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How to Determine Pet Custody in Your Florida Divorce


For most people, a family pet is more like a member of the family than a part of the assets. The pet is spoiled by both spouses and well-loved by the entire family. However, in the event of a divorce, how do you handle custody of your furry friends? And, where does Florida law stand on determining pet custody as part of your divorce negotiations.

Unfortunately, like in many other states, Florida treats an animal as personal property. This means that it is subject to equitable distribution like other marital assets. If you have questions on asset distribution in your divorce, it’s important to speak with a Boca Raton division of assets attorney who can answer with specifics on your particular case.

Does Florida Recognize Visitation for Pets?

Some states will allow the court to award visitation rights, but Florida is not one of them. Because the courts are already struggling to keep up with enforcing custody rulings and visitation of children, there was no way to allow for anything else when it comes to visitation rights for your pets. You and your soon-to-be ex can reach a private agreement on visitation, but you cannot go to court in order to have it enforced.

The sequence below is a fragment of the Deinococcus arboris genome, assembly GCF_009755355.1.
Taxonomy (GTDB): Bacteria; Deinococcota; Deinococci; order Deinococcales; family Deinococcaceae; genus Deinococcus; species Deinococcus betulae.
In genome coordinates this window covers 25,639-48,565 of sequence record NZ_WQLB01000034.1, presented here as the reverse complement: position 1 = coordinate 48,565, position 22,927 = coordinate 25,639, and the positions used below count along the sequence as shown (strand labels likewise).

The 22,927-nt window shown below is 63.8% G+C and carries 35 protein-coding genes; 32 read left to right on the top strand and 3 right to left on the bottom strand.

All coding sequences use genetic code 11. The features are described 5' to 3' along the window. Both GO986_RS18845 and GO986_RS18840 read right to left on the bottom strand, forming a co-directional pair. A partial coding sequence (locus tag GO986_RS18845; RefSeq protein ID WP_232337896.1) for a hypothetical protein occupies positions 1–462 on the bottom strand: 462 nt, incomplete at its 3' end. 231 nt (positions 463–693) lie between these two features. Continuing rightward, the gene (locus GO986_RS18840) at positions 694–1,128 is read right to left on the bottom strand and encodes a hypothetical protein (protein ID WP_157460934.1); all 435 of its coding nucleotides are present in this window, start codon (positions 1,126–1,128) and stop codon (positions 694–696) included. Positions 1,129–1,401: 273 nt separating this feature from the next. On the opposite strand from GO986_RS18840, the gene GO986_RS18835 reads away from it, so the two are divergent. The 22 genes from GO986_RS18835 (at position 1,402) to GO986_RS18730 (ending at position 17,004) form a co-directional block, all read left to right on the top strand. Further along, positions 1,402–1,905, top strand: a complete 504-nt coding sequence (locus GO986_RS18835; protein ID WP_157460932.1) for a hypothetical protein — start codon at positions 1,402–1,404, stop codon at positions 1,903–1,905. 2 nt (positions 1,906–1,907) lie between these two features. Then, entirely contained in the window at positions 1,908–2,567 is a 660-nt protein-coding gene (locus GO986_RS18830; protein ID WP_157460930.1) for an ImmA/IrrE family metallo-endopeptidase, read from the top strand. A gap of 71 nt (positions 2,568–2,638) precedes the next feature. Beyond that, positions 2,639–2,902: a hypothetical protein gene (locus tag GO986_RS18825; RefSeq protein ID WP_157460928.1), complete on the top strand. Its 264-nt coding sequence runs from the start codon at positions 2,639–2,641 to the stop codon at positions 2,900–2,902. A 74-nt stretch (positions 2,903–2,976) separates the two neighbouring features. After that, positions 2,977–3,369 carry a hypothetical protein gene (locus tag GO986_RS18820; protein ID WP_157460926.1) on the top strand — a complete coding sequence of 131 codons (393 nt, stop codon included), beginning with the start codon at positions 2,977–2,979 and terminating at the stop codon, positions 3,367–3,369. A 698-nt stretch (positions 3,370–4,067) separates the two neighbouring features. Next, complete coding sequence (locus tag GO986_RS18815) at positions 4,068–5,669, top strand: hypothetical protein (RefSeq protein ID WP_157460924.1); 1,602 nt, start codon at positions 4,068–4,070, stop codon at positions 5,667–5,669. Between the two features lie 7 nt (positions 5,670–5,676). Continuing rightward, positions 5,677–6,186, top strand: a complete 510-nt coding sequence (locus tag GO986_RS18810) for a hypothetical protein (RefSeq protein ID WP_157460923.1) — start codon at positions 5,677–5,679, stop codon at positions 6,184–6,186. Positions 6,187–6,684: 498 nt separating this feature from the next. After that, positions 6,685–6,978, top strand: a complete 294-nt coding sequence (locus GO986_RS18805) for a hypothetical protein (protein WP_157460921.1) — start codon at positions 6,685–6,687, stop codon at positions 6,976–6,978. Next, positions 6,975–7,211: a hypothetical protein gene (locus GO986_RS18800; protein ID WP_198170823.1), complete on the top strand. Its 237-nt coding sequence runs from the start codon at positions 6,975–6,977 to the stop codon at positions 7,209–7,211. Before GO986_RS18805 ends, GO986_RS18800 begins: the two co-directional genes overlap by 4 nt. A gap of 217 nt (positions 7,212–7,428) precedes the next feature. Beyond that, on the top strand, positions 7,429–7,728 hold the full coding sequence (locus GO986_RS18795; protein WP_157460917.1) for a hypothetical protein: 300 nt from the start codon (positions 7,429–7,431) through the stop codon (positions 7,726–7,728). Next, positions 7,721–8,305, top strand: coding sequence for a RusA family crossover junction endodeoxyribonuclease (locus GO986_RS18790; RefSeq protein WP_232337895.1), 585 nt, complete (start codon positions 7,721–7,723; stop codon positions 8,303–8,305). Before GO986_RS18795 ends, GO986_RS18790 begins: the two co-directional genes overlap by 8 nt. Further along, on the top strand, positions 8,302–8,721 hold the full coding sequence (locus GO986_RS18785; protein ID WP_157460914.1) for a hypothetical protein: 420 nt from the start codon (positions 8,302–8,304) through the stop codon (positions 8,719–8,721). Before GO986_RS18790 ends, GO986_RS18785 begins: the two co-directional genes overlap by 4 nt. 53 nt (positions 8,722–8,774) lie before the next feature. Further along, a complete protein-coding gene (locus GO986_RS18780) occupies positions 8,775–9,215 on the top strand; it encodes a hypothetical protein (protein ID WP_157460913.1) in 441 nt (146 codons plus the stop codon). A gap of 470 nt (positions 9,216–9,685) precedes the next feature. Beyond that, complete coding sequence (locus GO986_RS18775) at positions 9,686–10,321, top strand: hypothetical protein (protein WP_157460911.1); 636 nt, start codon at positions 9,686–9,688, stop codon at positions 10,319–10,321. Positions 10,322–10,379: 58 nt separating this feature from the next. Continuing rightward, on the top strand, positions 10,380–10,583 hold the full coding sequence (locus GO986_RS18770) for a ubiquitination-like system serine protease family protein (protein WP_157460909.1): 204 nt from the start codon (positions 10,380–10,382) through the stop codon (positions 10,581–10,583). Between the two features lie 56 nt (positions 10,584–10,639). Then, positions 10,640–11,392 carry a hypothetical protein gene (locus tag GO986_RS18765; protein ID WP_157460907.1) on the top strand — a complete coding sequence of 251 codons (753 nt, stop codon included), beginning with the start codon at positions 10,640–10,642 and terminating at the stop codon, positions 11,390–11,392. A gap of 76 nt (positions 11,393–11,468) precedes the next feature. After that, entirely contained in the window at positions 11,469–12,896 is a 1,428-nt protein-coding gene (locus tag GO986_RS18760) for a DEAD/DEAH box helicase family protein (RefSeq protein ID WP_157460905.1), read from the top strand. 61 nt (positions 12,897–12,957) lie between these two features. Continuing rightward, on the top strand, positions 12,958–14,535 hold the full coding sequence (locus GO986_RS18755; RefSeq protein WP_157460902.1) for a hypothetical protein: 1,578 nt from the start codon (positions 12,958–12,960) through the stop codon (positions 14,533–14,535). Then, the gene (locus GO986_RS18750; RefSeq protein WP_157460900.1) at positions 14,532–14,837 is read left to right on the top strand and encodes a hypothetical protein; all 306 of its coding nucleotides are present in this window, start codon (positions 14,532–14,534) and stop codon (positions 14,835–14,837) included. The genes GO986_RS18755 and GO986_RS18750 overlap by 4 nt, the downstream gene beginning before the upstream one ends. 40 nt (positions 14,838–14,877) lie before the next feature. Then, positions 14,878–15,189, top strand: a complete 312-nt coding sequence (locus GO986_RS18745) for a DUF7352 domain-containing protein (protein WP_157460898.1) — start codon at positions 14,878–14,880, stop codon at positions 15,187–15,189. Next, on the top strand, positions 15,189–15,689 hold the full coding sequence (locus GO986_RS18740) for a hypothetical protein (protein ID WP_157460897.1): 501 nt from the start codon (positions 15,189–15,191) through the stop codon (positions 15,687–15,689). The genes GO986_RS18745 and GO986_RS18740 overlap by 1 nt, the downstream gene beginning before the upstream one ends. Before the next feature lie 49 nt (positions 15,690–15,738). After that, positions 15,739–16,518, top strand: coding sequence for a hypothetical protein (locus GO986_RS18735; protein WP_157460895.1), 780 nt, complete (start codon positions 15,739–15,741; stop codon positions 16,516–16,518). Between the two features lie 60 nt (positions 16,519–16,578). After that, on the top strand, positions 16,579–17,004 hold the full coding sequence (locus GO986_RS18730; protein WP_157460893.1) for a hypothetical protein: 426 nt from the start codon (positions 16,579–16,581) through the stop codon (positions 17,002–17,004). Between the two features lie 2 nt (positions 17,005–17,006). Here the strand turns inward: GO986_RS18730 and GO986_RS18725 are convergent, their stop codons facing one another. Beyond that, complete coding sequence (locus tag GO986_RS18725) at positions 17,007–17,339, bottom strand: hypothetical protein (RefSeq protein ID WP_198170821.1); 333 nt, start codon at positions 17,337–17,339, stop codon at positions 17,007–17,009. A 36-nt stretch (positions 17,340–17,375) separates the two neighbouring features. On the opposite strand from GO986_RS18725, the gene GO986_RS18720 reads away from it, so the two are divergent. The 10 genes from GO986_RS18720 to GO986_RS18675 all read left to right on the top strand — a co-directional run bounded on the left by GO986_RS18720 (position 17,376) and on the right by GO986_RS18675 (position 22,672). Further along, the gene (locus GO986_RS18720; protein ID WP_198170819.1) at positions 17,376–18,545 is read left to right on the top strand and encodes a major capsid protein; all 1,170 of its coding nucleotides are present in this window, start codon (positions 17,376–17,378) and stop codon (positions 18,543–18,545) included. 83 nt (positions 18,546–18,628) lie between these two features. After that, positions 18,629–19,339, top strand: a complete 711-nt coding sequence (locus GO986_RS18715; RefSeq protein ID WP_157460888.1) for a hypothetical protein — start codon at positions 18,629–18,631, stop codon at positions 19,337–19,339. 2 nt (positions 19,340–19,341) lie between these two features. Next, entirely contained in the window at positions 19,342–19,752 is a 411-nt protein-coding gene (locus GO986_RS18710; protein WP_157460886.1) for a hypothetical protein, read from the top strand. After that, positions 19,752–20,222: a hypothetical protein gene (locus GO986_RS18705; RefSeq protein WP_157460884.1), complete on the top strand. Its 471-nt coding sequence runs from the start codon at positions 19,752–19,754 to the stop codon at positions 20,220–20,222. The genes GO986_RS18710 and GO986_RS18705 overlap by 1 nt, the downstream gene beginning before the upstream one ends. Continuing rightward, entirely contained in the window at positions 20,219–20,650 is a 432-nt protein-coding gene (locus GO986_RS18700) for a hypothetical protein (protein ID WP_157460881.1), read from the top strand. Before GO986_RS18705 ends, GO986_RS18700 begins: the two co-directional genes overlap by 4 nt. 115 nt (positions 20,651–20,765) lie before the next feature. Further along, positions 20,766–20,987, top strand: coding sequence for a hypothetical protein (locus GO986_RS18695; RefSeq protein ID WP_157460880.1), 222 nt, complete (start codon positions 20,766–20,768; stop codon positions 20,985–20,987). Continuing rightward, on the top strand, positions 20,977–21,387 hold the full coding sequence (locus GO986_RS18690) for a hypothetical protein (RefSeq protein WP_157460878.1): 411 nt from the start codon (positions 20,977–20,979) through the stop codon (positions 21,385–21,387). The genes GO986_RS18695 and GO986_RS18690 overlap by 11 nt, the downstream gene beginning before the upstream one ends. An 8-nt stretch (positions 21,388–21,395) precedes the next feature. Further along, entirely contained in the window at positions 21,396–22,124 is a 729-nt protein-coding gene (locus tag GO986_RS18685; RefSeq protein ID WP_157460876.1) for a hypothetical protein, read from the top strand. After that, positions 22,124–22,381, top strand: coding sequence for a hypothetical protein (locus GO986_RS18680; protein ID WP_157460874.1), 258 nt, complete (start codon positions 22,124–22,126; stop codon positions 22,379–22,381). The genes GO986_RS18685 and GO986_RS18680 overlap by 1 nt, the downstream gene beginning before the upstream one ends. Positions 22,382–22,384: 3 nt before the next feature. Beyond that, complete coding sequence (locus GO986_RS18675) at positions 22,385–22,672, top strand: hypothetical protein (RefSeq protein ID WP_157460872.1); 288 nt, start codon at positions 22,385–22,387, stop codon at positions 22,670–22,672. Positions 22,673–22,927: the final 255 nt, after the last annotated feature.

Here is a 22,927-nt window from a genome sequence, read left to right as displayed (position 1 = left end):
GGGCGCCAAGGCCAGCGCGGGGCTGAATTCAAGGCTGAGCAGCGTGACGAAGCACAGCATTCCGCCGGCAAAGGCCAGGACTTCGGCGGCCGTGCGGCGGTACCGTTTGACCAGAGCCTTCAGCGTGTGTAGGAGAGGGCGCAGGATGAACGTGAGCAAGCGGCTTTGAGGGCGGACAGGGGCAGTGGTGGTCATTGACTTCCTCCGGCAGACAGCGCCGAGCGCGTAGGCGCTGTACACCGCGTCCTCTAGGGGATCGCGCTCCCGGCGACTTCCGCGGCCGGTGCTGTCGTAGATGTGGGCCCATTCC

Essentially, you and your spouse would have to outline an agreement in a prenuptial or postnuptial agreement to determine what happens to your pets. It can state that one spouse will have custody while the other will be given visitation at specified intervals. You can even set forth how you will share expenses for the pet and what the process will be for making other important decisions, like medical care, for the pet.

Are Companion Animals Treated Differently?

In a situation where the pet is deemed a companion animal, the court might take that information into account. If one spouse uses an emotional support animal to assist with a disability or for therapeutic reasons, the court won’t order it be sold if the parties are unable to reach an agreement on custody. Being a trained service animal would make the pet more valuable. This means you would essentially have to give more assets or money to the other side in order to keep the division equitable and essentially compensate them for their share of the service animal’s value.

Determining Pet “Custody”

When you are trying to decide who should keep the family pet, answer some questions that might help you figure out who is entitled to keep it under the rules of marital property division. Some things to consider:

  • Did one of you bring the animal into the marriage?
  • Who was the initial owner of the pet?
  • Did someone in either spouse’s family give the pet to one of you as a gift?

If you answer yes to any of these questions, the pet may be considered separate property anyway and not subject to division in the marriage. However, if you and your spouse purchased the pet together during your marriage, it is marital property and will be considered in the distribution of assets.

Contact a Florida Family Law Attorney

If you need assistance with determining who gets the family pet or any other aspects of your divorce, contact the Law Offices of Schwartz | White today at 561-391-9943 to schedule an initial consultation.

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